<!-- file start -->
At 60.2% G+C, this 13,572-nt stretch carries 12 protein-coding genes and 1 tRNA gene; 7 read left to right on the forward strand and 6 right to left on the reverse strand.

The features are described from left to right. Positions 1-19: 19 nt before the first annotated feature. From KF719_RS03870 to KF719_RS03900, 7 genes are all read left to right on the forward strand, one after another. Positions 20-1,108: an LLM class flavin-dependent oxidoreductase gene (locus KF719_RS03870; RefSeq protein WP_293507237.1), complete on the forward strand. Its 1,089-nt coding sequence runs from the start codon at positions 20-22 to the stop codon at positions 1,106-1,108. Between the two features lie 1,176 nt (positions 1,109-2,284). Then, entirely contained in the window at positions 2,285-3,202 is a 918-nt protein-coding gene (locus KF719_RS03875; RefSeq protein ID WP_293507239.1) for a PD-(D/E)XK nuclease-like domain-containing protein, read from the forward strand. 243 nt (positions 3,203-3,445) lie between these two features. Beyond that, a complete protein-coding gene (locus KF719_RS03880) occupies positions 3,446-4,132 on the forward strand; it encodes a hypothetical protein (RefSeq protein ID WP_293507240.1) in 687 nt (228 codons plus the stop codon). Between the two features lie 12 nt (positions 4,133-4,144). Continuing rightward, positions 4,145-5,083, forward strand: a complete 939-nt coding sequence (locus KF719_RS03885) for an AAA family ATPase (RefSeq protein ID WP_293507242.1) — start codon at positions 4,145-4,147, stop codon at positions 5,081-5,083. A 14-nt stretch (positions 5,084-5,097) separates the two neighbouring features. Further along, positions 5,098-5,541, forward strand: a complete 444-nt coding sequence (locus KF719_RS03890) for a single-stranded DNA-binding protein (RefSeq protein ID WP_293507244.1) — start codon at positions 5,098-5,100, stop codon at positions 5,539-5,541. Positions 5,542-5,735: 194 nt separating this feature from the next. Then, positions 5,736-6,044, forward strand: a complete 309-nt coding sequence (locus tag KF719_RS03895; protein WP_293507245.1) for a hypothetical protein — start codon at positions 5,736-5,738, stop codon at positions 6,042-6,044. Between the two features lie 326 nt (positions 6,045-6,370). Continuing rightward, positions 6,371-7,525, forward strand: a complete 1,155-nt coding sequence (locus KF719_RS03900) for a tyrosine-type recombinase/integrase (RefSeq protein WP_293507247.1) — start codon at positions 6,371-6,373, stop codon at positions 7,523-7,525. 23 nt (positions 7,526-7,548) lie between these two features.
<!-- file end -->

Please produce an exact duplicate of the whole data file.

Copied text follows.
At 60.2% G+C, this 13,572-nt stretch carries 12 protein-coding genes and 1 tRNA gene; 7 read left to right on the forward strand and 6 right to left on the reverse strand.

The features are described from left to right. Positions 1-19: 19 nt before the first annotated feature. From KF719_RS03870 to KF719_RS03900, 7 genes are all read left to right on the forward strand, one after another. Positions 20-1,108: an LLM class flavin-dependent oxidoreductase gene (locus KF719_RS03870; RefSeq protein WP_293507237.1), complete on the forward strand. Its 1,089-nt coding sequence runs from the start codon at positions 20-22 to the stop codon at positions 1,106-1,108. Between the two features lie 1,176 nt (positions 1,109-2,284). Then, entirely contained in the window at positions 2,285-3,202 is a 918-nt protein-coding gene (locus KF719_RS03875; RefSeq protein ID WP_293507239.1) for a PD-(D/E)XK nuclease-like domain-containing protein, read from the forward strand. 243 nt (positions 3,203-3,445) lie between these two features. Beyond that, a complete protein-coding gene (locus KF719_RS03880) occupies positions 3,446-4,132 on the forward strand; it encodes a hypothetical protein (RefSeq protein ID WP_293507240.1) in 687 nt (228 codons plus the stop codon). Between the two features lie 12 nt (positions 4,133-4,144). Continuing rightward, positions 4,145-5,083, forward strand: a complete 939-nt coding sequence (locus KF719_RS03885) for an AAA family ATPase (RefSeq protein ID WP_293507242.1) — start codon at positions 4,145-4,147, stop codon at positions 5,081-5,083. A 14-nt stretch (positions 5,084-5,097) separates the two neighbouring features. Further along, positions 5,098-5,541, forward strand: a complete 444-nt coding sequence (locus KF719_RS03890) for a single-stranded DNA-binding protein (RefSeq protein ID WP_293507244.1) — start codon at positions 5,098-5,100, stop codon at positions 5,539-5,541. Positions 5,542-5,735: 194 nt separating this feature from the next. Then, positions 5,736-6,044, forward strand: a complete 309-nt coding sequence (locus tag KF719_RS03895; protein WP_293507245.1) for a hypothetical protein — start codon at positions 5,736-5,738, stop codon at positions 6,042-6,044. Between the two features lie 326 nt (positions 6,045-6,370). Continuing rightward, positions 6,371-7,525, forward strand: a complete 1,155-nt coding sequence (locus KF719_RS03900) for a tyrosine-type recombinase/integrase (RefSeq protein WP_293507247.1) — start codon at positions 6,371-6,373, stop codon at positions 7,523-7,525. 23 nt (positions 7,526-7,548) lie between these two features.